By Tom Bartlett
The Chronicle of Higher Education
Originally posted November 27, 2016
No one argues in favor of empathy. That’s because no one needs to: Empathy is an unalloyed good, like sunshine or cake or free valet parking. Instead we bemoan lack of empathy and nod our heads at the notion that, if only we could feel the pain of our fellow man, then everything would be OK and humanity could, at long last, join hands together in song.
Bah, says Paul Bloom. In his new book, Against Empathy: The Case for Rational Compassion (Ecco), Bloom argues that when it comes to helping one another, our emotions too often spoil everything. Instead of leading us to make smart decisions about how best to use our limited resources altruistically, they cause us to focus on what makes us feel good in the moment. We worry about the boy stuck in the well rather than the thousands of boys dying of malnutrition every day.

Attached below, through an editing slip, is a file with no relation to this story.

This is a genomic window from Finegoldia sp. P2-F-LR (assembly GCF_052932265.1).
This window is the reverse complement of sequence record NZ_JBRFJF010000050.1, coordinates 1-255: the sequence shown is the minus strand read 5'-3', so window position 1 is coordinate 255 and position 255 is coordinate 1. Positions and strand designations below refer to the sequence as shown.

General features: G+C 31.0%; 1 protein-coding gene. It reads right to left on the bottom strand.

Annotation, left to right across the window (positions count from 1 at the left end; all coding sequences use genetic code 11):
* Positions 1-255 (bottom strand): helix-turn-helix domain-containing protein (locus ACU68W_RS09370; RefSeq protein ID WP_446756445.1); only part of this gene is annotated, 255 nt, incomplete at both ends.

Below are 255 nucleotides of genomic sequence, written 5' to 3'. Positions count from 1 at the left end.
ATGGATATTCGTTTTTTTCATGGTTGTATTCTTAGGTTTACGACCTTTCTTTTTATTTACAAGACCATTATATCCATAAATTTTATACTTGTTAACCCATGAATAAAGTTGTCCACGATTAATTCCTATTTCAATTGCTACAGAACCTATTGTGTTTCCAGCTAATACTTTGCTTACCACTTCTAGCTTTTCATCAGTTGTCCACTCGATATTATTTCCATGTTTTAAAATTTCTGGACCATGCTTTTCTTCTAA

Bloom, a professor of psychology at Yale University, calls on us to feel less and think more.
The interview is here.